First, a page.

CAM for Crassulacean Acid Metabolism. Instead of synthesizing carbohydrates, they synthesize Crassulacean acid during the day while their stomata are closed and store it in their tissues. At night, when temperatures are lower and humidity higher, they open their stomata and break down the acids into carbohydrates using carbon dioxide from the air. CAM is extremely efficient at using water. Plants that use it consume only about 10% of the water other plants consume to synthesize the same amount of carbohydrates.
An agave can sprout new roots within 5 hours of a rain, whereas dormant shrubs usually take two weeks or more to revive.
Colors of Bentonite</b>
particularly abundant in the Big Bend region of the Trans-Pecos because past volcanic activity
formed by mechanical and chemical weathering of volcanic materials such as glasses and tuffs. (Tuffs are made of volcanic ash.)
expands dramatically when wet, constant expanding and contracting destroys the root systems of seedlings and/or plants such as cacti that have widespread, shallow roots
almost devoid of life
readily adsorbs a variety of minerals which give it color
three important characteristics of bentonite: the ability to absorb large amounts of moisture, the ability to exchange ions of one element for another, and the property of thixotropy.
tiny flakes ranging in length from 0.01 micrometers to 10 micrometers. The flakes aggregate to form thin particles
Twelve grams of bentonite have the surface area of a football field. So bentonite can absorb huge amounts of water and other polar fluids.
Thixotropy is the property of certain gels or fluids that are thick (viscous) under normal conditions, but flow (become thin, less viscous) over time when shaken, agitated, or otherwise stressed.
sealing agent to seal landfills, tunnels, dams, and other water agents. It is added to concrete and mortars as an admixture. When used in drilling muds, bentonite lubricates cutting heads and seals cracks and other leaks
widely used in West Texas to line stock ponds, settling tanks, and other open-air fluid containers
cattle and oil industries are the largest consumers of bentonite in this area.
sticky when damp and very resistant to high-temperature degradation which makes it ideal a use as a binder in moulding mixes. The metallurgy industries are major buyers of bentonite.
plasticizer in ceramic materials and in the production of ointments, tablets, medications and cosmetic creams. It is used as a thickener in paints, as a binder in granulated feed-stuffs, as a strengthener in plastics, rubber, explosives, glass and mineral fibers and fertilizers.
food industry uses bentonite for cleaning, decolorizing and stabilizing vegetable and animal fats and oils. Wine makers, juice makers and brewers use it to stabilize and clarify their products.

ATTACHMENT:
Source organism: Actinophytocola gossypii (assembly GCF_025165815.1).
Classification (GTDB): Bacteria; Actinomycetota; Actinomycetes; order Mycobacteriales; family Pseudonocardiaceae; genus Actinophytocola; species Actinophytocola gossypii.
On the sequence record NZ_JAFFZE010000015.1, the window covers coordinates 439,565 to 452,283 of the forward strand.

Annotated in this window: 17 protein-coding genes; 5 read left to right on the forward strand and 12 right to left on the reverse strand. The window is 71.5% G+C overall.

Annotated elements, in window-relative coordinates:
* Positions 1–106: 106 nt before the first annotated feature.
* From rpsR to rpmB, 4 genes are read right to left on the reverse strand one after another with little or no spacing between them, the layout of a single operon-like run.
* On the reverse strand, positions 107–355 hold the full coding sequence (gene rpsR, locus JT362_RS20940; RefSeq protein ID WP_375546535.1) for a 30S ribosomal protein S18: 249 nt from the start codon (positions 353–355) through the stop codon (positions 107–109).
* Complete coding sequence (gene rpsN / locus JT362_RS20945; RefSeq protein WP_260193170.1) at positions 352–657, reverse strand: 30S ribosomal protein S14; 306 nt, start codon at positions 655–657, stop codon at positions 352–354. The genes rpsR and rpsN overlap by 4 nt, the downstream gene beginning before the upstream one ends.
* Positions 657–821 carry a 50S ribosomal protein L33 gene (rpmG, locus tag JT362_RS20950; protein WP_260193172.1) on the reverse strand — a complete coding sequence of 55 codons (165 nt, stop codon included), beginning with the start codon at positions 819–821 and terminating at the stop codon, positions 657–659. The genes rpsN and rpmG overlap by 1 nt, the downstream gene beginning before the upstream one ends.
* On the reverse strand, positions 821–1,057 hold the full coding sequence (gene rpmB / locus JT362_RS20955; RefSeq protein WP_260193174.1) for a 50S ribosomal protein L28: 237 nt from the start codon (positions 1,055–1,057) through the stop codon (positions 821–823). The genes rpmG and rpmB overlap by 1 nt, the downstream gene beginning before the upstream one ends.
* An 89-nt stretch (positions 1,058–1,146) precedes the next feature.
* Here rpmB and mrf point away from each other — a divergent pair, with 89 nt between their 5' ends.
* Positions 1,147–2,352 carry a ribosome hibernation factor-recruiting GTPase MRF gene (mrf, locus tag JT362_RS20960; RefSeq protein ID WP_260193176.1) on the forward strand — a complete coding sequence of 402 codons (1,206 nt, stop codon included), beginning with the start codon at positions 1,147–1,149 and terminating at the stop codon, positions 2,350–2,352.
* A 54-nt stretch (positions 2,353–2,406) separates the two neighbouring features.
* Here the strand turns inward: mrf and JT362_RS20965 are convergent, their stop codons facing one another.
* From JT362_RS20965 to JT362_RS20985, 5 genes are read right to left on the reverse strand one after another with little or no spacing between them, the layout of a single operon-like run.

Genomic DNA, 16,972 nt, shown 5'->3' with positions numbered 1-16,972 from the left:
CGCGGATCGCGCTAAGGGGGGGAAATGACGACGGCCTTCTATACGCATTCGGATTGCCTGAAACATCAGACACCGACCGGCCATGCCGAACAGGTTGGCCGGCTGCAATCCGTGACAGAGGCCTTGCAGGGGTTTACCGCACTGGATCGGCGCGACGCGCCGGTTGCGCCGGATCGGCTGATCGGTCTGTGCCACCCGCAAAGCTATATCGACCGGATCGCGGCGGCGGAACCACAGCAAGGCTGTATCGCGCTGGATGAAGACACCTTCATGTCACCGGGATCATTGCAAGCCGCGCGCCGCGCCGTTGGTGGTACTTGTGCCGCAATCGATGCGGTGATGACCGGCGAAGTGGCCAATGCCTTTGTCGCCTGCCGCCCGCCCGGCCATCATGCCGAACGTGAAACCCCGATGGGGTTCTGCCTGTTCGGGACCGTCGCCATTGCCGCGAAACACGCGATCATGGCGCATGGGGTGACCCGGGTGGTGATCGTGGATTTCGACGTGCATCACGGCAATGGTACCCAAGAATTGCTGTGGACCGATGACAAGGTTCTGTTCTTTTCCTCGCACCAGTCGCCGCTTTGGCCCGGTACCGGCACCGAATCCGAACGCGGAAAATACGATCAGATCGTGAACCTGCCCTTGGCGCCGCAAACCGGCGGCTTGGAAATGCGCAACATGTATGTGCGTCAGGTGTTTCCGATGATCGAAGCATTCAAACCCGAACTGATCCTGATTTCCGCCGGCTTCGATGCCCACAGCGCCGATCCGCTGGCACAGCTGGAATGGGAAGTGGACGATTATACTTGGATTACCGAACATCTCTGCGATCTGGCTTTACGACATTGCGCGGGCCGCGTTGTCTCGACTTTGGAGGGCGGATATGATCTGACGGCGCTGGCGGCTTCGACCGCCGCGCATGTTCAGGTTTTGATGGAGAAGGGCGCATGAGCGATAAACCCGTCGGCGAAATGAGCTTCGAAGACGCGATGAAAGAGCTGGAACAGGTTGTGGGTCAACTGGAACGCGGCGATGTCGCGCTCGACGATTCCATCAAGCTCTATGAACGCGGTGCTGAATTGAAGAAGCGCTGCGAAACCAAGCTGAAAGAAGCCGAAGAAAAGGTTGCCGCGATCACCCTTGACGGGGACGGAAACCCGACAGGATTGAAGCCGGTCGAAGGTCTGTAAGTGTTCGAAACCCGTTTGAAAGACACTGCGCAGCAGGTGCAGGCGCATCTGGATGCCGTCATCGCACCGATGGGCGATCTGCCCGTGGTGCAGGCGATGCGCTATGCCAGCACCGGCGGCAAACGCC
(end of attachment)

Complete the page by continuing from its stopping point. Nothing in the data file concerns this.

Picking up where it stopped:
nuclear industry [uses it to seal waste]
The Beautiful Texas Madrone
only few cm tall
"poor forage value."
The Collared Peccary
2-50/herd, avg 10
"piglets" are born in the spring (gestation is 145 days)
do not perspire and cannot evaporate moisture by panting , shade seeking
in the Chihuahuan Desert, cacti (especially prickly pears) and lechuguilla form the bulk of their diet
3 compartment digestive system, suggesting that their digestive physiology is more similar to that of ruminants than to that of swine, which are non-ruminants.
subsistence animals for several indigenous tribes in Central America
hides are thin, strong, and marked with bristle-holes that makes them useful for "pigskin" jackets and gloves
The Climate of the Chihuahuan Desert
"Fifth Season." West Texas receives between 50 and 75 percent of its annual rainfall during this period.
this arid zone does not have a winter rainy season like that of the northern Sonora and the Arizona Uplands. Their rains are equally distributed in the Spring and Fall. Our peak rainfall occurs between July and October.
Hurricanes often bring huge bursts of rainfall over short periods. In fact, floods are common throughout the northern Chihuahuan Desert. Recent examples in West Texas might include the Sanderson flood in 1965, caused by almost a year's worth of rain falling in 12 hours on the canyons around Sanderson Texas. The resulting flood killed 28 people - their bodies were found as far as 200 miles away. Twenty percent of the population was left homeless and half of all business was destroyed. More recently, flash floods claimed the lives of at least 34 people in northern Mexico and 6 people in Texas between April 3 and April 7, 2004. In 2008 flood waters breached levees around Ojinaga and Presidio.
1950-1956, annual precipitation was less than 12 inches. In three of those years (1951, 1953, 1956) the annual value was less than 9 inches, 8 inches of rain fell the entire year of 1953
Although the 1950s drought was unique in the 20th century, it was neither as severe, or as long as droughts that happened in the area around 1000 A.D. and in the late 13th and 16th centuries. Frequency analysis indicates that severe droughts occur at least once every century with an approximate average of 60-80 years between them.
2011 was the driest (and second-hottest) year on record in the state. Only 2.53 inches of rain fell at Panther Junction in the Big Bend National Park and barely over 1.5 in Presidio
drought extended throughout the Big Bend into northern Mexico and caused widespread plant mortality. Texas lost 5.6 million urban shade trees, roughly 10 percent of the state's urban forests. Probably around 500 million rural, park, and forest trees died, and the die-off will probably continue as many trees were stressed beyond recovery.
Dust storms, "walls" of dust over 2 miles high and along a front 50 miles wide that can move at speeds over 70 mph
Dust is so common around El Paso that highways are equipped with electric signs to warn of impending blowing dust and of sand drifting over the highways.
The combination of clear skies, high altitudes, and southerly location enable the Trans-Pecos to receive the highest mean annual solar radiation of any location within the United States.
Trans-Pecos enjoys some of the highest average maximum temperatures found in Texas during the winter (second only to the Gulf Coast) and some of the lowest average temperatures in summer (second only to the Panhandle). Of course, temperatures vary widely throughout the typical day, but on average, the Chihuahuan Desert climate is enviably pleasant for most of the year.
Note: This entry is not completely finished. I'm teaching a class this fall on Chihuahuan Desert ecology, and this will be the supporting text. I'm not a climatologist, so if you notice anything amiss, anything at all, please let me know. I don't want to misinform or mislead students. Thanks for your help.